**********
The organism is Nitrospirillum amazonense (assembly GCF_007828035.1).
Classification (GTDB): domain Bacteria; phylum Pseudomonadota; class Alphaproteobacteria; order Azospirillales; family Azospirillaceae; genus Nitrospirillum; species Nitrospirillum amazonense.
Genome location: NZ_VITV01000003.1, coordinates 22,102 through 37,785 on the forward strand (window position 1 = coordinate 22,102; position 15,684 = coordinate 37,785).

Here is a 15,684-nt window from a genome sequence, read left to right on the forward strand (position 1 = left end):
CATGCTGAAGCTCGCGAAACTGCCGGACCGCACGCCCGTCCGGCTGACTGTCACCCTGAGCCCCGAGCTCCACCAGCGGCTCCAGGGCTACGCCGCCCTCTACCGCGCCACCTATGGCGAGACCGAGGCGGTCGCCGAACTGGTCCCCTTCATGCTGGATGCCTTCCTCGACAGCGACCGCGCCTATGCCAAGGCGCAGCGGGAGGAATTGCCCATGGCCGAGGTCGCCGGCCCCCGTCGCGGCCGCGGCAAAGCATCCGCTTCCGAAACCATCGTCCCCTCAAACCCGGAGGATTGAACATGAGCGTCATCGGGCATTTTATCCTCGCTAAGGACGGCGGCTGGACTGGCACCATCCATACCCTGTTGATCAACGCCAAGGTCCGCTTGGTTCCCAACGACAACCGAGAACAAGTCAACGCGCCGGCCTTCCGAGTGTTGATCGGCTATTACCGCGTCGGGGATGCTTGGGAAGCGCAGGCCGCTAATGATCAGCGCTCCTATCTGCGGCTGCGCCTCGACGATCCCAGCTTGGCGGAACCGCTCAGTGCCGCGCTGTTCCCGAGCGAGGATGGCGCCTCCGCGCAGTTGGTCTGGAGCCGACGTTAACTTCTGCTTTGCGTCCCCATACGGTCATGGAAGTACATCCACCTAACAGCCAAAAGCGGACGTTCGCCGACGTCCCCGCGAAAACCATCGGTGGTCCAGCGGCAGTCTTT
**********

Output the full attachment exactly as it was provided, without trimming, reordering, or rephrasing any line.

The organism is Nitrospirillum amazonense (assembly GCF_007828035.1).
Classification (GTDB): domain Bacteria; phylum Pseudomonadota; class Alphaproteobacteria; order Azospirillales; family Azospirillaceae; genus Nitrospirillum; species Nitrospirillum amazonense.
Genome location: NZ_VITV01000003.1, coordinates 22,102 through 37,785 on the forward strand (window position 1 = coordinate 22,102; position 15,684 = coordinate 37,785).

Here is a 15,684-nt window from a genome sequence, read left to right on the forward strand (position 1 = left end):
CATGCTGAAGCTCGCGAAACTGCCGGACCGCACGCCCGTCCGGCTGACTGTCACCCTGAGCCCCGAGCTCCACCAGCGGCTCCAGGGCTACGCCGCCCTCTACCGCGCCACCTATGGCGAGACCGAGGCGGTCGCCGAACTGGTCCCCTTCATGCTGGATGCCTTCCTCGACAGCGACCGCGCCTATGCCAAGGCGCAGCGGGAGGAATTGCCCATGGCCGAGGTCGCCGGCCCCCGTCGCGGCCGCGGCAAAGCATCCGCTTCCGAAACCATCGTCCCCTCAAACCCGGAGGATTGAACATGAGCGTCATCGGGCATTTTATCCTCGCTAAGGACGGCGGCTGGACTGGCACCATCCATACCCTGTTGATCAACGCCAAGGTCCGCTTGGTTCCCAACGACAACCGAGAACAAGTCAACGCGCCGGCCTTCCGAGTGTTGATCGGCTATTACCGCGTCGGGGATGCTTGGGAAGCGCAGGCCGCTAATGATCAGCGCTCCTATCTGCGGCTGCGCCTCGACGATCCCAGCTTGGCGGAACCGCTCAGTGCCGCGCTGTTCCCGAGCGAGGATGGCGCCTCCGCGCAGTTGGTCTGGAGCCGACGTTAACTTCTGCTTTGCGTCCCCATACGGTCATGGAAGTACATCCACCTAACAGCCAAAAGCGGACGTTCGCCGACGTCCCCGCGAAAACCATCGGTGGTCCAGCGGCAGTCTTT